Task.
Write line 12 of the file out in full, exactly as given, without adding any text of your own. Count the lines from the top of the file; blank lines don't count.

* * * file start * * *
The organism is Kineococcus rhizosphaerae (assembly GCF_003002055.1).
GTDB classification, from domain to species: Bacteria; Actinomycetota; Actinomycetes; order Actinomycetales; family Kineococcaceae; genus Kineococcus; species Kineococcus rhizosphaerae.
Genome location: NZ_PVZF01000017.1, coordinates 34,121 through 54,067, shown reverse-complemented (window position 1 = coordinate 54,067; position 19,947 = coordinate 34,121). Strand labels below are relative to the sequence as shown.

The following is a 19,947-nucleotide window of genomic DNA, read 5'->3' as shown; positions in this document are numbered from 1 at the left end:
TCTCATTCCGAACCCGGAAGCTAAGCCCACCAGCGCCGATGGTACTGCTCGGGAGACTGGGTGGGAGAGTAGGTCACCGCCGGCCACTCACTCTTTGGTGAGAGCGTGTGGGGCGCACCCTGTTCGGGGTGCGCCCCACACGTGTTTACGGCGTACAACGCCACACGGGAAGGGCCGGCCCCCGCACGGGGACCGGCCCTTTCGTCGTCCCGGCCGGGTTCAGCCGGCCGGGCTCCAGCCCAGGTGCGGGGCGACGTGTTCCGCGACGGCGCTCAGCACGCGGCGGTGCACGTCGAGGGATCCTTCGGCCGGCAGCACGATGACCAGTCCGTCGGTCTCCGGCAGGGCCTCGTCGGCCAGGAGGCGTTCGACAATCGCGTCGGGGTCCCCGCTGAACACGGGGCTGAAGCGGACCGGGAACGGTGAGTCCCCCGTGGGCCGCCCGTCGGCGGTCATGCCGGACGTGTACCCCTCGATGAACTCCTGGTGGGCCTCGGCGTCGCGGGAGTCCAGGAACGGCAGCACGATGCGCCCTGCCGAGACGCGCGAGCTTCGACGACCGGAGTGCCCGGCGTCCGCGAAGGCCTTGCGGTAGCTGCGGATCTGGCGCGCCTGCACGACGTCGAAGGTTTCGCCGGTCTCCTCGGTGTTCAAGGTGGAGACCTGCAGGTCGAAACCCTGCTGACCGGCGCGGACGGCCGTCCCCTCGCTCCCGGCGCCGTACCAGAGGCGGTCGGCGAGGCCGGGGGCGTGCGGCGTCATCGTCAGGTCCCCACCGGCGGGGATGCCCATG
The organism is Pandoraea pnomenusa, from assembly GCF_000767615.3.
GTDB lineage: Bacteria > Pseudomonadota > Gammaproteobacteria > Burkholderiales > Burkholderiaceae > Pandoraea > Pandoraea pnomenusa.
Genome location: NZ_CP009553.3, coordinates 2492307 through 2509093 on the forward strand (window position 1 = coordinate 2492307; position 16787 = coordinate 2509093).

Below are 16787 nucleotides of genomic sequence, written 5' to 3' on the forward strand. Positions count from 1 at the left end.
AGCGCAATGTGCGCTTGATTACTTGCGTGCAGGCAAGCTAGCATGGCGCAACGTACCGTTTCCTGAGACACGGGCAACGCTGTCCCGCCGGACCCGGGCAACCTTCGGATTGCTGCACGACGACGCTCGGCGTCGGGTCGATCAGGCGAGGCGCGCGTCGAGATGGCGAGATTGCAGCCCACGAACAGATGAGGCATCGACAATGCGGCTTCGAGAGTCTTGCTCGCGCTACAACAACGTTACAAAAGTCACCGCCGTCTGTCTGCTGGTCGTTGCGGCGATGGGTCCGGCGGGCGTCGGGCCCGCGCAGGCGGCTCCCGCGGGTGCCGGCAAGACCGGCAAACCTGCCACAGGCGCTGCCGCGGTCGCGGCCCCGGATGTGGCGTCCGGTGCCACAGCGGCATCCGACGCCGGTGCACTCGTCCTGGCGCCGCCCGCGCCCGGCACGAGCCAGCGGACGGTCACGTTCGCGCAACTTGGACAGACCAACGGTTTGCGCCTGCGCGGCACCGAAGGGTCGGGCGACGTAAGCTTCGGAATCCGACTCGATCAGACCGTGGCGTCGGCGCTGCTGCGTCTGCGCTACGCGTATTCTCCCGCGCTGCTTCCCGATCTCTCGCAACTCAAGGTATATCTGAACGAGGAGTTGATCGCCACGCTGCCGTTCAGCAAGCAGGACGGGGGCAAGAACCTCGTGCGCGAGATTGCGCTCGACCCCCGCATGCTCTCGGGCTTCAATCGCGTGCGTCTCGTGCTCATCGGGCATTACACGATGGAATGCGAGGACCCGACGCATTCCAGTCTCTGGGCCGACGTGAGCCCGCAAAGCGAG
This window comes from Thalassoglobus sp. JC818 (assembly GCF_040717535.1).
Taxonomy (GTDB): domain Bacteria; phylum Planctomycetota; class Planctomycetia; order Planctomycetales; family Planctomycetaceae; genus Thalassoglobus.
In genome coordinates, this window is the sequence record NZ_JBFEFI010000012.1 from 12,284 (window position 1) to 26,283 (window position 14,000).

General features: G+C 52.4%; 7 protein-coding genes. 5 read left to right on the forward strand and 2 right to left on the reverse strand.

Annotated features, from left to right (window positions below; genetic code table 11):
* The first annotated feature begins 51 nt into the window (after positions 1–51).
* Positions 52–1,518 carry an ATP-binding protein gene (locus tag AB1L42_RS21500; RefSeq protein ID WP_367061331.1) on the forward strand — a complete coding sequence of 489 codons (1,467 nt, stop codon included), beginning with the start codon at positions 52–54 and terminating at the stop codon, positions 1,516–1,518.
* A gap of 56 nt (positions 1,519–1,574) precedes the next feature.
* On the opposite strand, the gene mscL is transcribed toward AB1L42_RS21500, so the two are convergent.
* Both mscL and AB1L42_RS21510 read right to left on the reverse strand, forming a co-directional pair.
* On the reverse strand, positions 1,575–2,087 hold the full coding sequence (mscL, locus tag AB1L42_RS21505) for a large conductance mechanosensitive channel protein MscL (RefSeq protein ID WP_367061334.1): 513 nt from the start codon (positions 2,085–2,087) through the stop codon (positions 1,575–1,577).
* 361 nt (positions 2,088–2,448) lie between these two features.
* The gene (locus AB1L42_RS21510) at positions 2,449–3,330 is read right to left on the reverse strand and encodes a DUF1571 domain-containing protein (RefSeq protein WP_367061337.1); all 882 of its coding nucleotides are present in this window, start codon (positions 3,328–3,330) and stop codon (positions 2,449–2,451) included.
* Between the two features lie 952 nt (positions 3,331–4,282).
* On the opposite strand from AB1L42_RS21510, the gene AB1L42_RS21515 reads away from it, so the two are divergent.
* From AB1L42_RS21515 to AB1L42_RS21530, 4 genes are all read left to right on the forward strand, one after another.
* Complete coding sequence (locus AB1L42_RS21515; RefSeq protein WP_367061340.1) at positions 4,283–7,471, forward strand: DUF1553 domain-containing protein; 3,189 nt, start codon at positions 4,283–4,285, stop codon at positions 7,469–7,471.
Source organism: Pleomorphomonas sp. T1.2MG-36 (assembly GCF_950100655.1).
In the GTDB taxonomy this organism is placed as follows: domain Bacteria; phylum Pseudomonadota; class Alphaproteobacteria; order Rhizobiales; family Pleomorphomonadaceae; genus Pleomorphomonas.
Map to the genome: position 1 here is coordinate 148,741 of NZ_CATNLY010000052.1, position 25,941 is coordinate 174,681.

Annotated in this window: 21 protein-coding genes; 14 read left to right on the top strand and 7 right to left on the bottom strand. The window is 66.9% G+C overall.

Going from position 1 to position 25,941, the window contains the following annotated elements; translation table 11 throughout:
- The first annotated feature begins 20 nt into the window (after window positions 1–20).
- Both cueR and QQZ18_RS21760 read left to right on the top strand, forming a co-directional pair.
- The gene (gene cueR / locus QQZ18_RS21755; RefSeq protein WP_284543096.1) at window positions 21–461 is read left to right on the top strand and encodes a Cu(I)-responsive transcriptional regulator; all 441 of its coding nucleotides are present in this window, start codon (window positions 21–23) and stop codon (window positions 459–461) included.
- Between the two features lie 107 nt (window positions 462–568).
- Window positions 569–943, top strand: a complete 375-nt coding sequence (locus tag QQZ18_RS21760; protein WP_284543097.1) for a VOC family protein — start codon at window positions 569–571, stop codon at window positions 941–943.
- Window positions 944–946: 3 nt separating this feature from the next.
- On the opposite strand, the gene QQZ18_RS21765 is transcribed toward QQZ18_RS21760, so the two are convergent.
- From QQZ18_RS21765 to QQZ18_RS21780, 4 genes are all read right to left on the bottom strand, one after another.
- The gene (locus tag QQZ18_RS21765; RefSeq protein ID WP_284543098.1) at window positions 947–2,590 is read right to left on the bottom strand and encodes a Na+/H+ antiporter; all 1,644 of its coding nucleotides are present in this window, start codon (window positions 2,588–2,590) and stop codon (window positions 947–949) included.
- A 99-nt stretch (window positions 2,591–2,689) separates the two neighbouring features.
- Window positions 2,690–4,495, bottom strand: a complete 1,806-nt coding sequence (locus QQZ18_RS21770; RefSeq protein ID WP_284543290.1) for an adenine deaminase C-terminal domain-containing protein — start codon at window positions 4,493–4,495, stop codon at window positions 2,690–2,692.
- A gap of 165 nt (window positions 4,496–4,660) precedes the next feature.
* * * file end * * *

Taxonomy (GTDB): domain Bacteria; phylum Planctomycetota; class Planctomycetia; order Planctomycetales; family Planctomycetaceae; genus Thalassoglobus.